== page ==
An LLC operating agreement sets the internal rules for your company, including information on management, membership, contributions, profits and losses, and other powers and procedures. But if you’re the only person in your company, do you really need an operating agreement?
Many single member LLCs operate just fine without an operating agreement. You don’t have to worry about management disputes or splitting profits, so it may not be necessary to put procedures in writing. That’s not to say that single member LLC operating agreements are useless—there are a handful of reasons why you might want a written agreement.
- Opening a business bank account: Requirements vary state to state and bank to bank, but you may be asked to show your operating agreement when you go to open a bank account for your LLC. Opening a business bank account is absolutely essential. To maintain your limited liability protections, you MUST keep your business and personal finances separate.
- Documenting key information: Your operating agreement is a good place to list any important information that doesn’t appear in your Articles of Organization, such as your initial capital contributions.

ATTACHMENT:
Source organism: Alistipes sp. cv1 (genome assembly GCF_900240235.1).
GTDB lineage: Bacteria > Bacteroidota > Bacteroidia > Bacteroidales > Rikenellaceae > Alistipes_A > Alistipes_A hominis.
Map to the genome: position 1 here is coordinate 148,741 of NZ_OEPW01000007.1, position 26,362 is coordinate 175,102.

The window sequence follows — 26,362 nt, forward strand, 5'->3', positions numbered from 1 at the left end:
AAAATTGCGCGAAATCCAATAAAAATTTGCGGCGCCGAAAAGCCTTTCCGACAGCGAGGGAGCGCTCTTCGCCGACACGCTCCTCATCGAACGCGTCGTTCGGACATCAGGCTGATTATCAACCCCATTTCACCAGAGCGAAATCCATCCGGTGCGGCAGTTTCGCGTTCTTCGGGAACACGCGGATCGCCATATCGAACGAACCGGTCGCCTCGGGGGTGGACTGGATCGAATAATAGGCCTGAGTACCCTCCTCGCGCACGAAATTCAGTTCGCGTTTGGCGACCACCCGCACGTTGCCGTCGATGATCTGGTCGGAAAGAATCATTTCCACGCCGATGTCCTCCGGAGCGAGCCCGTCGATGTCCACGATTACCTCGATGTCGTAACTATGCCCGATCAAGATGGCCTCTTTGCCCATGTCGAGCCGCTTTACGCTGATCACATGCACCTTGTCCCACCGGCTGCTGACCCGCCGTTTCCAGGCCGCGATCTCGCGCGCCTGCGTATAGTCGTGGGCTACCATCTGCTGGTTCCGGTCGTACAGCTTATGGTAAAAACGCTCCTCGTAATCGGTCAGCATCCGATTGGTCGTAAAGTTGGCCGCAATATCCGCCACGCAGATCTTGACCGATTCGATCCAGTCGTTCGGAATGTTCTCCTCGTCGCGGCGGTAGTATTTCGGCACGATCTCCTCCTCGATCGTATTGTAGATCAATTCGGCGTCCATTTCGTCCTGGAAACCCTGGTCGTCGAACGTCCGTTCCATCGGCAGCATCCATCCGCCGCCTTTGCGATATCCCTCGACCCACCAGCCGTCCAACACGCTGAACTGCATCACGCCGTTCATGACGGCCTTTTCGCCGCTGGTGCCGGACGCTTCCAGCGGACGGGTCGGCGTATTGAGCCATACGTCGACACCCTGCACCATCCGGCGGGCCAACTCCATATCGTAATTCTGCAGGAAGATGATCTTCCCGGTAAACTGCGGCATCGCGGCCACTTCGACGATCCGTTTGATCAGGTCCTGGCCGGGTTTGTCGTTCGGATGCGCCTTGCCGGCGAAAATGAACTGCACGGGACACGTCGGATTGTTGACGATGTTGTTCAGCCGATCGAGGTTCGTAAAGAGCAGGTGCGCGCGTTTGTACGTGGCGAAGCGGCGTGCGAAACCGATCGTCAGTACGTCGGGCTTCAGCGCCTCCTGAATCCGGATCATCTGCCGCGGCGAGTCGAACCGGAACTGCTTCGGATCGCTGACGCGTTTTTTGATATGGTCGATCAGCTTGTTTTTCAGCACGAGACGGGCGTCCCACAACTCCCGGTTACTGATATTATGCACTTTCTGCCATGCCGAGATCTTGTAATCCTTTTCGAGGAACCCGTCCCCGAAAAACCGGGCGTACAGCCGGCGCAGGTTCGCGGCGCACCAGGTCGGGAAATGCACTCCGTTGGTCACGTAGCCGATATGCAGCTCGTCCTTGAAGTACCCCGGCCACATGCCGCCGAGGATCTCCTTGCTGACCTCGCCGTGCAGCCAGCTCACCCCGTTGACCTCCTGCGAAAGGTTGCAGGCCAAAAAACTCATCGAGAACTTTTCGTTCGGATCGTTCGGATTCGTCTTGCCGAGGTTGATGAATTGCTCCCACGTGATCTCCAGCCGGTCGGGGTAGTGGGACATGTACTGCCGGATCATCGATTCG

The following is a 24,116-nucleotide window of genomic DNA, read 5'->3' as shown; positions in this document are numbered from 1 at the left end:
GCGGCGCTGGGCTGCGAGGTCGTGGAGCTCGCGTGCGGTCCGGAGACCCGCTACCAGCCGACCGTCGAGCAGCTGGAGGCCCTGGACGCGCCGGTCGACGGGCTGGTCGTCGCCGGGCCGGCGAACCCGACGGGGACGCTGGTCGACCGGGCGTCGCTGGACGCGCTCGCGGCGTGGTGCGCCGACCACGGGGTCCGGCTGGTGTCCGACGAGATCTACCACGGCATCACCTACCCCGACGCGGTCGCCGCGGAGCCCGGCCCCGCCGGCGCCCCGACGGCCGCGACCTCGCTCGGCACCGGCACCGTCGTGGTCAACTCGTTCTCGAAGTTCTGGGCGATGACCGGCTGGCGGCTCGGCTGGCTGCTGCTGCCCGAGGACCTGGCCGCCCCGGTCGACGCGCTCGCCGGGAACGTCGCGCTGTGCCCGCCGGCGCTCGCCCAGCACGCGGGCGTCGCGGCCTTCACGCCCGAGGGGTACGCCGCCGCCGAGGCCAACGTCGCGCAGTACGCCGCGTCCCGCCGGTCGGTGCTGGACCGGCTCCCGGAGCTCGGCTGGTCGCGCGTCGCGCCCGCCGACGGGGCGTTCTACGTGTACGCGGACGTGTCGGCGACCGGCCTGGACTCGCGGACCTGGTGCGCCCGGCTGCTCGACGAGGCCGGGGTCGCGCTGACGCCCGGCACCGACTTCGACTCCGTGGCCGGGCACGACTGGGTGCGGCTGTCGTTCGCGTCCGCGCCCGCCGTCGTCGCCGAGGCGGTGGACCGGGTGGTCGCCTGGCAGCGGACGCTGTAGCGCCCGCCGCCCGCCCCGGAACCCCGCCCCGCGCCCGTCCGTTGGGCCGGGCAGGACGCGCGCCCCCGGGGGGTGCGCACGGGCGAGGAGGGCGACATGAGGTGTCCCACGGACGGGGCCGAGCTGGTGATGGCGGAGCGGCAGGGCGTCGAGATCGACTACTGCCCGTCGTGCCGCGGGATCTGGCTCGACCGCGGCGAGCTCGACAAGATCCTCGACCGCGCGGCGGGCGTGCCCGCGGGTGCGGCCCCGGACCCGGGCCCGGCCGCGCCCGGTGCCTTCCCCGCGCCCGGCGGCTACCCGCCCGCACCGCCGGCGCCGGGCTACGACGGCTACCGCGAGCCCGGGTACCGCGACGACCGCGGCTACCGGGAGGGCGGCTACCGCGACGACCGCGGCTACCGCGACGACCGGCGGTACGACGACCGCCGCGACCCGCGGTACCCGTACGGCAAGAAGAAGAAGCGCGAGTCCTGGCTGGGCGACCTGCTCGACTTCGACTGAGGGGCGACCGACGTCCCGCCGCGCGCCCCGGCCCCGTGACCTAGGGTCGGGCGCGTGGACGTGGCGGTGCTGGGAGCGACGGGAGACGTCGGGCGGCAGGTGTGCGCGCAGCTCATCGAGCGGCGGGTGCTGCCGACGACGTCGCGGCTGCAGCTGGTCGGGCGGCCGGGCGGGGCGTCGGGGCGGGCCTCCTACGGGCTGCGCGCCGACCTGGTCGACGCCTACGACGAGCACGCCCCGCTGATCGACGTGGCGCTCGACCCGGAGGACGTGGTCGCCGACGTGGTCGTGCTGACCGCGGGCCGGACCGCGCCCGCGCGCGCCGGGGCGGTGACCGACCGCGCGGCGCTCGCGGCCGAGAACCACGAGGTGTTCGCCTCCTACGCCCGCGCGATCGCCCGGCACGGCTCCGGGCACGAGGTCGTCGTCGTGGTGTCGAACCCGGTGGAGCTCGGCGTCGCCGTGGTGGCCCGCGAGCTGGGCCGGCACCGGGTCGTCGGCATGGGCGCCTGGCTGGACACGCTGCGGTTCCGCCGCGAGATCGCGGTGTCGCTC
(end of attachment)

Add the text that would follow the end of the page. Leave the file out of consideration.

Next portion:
- Restricting transfers and dissolution: Single member LLC operating agreements often include language limiting the powers that are transferred along with membership interest. The idea is that if a creditor is awarded your membership interest, they will only receive distributions instead of the power to manage or dissolve the LLC. Note, however, that the LLC statutes of your state will ultimately determine whether these limitations carry any weight.
- Learning about business ownership: For a new business owner, taking the time to read and complete an operating agreement can be a useful learning experience. Understanding the language of operating agreements—“indemnification,” “nominee,” “continuance of company,” etc.—will help you understand your LLC better.